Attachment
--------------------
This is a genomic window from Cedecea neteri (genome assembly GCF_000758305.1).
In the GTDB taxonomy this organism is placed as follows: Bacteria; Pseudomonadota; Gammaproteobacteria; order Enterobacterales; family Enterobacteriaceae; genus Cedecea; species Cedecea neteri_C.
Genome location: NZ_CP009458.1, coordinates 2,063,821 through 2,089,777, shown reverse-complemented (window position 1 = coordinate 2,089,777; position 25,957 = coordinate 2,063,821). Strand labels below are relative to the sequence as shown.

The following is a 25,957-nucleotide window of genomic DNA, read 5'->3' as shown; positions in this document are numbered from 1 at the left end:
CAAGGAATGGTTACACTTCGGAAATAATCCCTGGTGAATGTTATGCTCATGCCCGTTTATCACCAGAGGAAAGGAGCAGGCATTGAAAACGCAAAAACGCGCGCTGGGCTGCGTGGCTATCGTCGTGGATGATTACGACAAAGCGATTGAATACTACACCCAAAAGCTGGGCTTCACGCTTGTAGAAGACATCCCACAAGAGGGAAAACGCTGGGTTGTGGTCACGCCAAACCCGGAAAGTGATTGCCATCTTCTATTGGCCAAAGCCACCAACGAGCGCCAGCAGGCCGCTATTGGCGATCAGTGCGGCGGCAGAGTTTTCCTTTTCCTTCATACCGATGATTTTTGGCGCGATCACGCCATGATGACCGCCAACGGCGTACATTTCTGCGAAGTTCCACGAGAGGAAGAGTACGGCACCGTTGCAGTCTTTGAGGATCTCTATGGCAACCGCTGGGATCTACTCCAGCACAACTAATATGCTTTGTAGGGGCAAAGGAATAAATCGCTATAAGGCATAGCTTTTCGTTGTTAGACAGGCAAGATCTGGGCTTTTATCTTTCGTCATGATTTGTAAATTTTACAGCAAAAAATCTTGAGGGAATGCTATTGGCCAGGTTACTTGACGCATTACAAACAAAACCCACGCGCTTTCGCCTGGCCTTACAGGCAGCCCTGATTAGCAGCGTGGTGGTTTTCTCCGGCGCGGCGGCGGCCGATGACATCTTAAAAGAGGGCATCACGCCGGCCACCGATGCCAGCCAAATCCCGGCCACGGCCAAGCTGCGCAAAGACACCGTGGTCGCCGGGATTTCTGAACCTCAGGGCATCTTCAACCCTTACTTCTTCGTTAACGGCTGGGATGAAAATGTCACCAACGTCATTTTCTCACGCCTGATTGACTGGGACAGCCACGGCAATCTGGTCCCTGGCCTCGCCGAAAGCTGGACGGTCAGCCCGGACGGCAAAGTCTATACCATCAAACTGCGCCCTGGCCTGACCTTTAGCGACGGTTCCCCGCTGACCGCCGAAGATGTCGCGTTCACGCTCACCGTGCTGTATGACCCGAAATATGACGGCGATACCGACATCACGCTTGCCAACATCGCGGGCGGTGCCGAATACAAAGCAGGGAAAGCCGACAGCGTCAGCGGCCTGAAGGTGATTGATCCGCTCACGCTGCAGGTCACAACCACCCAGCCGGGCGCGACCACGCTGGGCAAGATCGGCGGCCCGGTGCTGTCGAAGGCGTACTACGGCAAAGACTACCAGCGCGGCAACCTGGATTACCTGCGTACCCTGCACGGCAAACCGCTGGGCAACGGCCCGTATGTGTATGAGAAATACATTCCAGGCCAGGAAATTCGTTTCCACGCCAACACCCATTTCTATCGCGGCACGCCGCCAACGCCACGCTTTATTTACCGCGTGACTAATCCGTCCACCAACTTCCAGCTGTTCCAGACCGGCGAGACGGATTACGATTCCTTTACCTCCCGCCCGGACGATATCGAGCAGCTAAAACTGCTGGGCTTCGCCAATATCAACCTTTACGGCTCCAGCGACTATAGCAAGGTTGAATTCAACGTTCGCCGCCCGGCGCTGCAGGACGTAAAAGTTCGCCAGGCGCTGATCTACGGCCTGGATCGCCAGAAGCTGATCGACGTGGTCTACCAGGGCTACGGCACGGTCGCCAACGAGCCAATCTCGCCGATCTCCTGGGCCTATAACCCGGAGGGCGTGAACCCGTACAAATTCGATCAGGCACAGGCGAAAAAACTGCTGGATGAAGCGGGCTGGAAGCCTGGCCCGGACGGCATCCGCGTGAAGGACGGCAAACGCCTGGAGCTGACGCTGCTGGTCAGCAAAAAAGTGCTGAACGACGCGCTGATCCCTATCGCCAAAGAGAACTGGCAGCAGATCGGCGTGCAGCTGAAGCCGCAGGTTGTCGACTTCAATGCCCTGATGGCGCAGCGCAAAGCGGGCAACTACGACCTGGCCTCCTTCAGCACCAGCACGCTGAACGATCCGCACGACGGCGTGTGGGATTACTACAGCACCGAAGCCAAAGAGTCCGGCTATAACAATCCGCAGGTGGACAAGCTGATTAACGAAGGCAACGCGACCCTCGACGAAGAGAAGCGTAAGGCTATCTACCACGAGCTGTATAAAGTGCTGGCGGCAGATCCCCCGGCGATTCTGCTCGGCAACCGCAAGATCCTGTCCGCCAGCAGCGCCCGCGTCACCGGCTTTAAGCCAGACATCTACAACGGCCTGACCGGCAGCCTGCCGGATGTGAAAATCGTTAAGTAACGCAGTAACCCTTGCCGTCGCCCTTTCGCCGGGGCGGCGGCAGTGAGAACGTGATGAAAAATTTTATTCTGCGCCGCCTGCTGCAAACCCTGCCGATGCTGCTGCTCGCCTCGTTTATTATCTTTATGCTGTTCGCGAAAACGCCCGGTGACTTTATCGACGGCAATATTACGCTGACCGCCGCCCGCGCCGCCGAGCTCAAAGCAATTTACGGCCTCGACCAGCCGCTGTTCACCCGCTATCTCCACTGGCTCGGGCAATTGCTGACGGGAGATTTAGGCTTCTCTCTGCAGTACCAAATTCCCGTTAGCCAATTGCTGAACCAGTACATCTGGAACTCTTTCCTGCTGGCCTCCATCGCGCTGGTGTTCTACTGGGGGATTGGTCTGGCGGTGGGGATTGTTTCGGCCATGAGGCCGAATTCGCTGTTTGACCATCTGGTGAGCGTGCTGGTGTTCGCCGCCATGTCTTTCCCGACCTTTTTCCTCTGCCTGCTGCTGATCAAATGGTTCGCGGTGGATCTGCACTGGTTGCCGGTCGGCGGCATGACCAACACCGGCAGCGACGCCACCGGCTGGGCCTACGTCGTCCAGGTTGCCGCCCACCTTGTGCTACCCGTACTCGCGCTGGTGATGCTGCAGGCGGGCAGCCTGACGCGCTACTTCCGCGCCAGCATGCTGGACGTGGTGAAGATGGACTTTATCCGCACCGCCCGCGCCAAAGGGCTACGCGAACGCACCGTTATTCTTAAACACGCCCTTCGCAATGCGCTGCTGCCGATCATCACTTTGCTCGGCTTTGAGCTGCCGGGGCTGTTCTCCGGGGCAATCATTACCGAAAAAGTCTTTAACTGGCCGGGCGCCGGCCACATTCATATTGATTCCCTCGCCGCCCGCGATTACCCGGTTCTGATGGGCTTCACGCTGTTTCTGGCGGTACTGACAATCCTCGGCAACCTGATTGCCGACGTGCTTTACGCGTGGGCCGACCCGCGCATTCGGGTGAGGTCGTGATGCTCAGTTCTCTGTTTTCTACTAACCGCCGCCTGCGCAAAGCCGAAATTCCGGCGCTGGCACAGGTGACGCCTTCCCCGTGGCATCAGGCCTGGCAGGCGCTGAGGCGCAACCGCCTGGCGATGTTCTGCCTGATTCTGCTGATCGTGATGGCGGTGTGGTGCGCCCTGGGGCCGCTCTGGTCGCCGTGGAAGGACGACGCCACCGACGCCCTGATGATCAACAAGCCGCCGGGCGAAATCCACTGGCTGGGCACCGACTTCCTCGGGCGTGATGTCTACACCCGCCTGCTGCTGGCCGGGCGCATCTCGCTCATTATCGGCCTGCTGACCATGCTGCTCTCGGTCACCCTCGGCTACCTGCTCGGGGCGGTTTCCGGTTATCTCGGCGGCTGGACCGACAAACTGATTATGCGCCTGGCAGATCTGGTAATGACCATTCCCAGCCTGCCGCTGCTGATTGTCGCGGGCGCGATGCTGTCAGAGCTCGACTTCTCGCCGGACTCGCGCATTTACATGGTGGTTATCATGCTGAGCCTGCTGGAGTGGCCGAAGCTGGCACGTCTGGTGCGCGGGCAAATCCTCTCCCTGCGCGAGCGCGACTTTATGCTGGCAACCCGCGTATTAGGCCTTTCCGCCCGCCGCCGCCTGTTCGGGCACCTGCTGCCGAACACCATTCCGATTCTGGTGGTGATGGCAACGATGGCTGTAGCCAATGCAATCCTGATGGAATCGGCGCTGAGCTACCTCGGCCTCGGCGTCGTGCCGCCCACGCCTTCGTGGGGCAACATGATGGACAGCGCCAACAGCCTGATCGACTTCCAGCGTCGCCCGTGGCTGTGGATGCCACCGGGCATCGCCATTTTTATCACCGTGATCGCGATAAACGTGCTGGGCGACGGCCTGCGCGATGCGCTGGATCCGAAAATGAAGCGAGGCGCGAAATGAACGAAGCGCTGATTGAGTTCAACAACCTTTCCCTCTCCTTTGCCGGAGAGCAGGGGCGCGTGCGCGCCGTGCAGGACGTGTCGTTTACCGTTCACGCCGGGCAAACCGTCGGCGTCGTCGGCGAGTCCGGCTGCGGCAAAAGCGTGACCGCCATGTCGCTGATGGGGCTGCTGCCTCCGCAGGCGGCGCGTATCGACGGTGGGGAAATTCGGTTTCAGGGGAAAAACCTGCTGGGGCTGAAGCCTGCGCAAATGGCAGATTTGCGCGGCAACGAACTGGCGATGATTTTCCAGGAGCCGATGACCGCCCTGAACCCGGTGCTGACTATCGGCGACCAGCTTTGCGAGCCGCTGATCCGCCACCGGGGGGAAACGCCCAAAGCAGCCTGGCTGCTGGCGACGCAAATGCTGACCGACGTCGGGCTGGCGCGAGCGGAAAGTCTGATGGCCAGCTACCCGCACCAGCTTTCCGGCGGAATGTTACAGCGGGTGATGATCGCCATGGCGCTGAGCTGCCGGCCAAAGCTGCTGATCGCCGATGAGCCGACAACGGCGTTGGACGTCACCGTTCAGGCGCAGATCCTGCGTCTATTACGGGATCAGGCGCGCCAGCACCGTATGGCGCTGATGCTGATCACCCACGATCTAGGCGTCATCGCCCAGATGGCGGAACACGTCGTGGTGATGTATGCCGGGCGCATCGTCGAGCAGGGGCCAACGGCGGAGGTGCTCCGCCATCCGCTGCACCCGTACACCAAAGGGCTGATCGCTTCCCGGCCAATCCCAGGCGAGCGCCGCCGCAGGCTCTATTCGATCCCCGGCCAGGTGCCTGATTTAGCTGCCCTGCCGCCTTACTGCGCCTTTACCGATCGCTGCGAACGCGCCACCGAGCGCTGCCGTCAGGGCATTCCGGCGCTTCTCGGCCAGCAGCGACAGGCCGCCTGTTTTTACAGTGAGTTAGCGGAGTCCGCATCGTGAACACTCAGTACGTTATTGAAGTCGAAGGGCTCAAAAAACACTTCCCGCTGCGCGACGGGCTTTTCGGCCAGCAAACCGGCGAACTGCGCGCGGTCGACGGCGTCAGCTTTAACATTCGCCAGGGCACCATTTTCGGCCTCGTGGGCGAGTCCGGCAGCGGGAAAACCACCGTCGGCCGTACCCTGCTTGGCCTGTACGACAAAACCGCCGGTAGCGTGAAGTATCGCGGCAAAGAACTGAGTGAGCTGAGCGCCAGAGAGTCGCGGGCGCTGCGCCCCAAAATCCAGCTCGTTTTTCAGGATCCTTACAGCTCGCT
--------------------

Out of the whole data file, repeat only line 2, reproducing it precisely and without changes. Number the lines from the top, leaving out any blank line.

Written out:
In the GTDB taxonomy this organism is placed as follows: Bacteria; Pseudomonadota; Gammaproteobacteria; order Enterobacterales; family Enterobacteriaceae; genus Cedecea; species Cedecea neteri_C.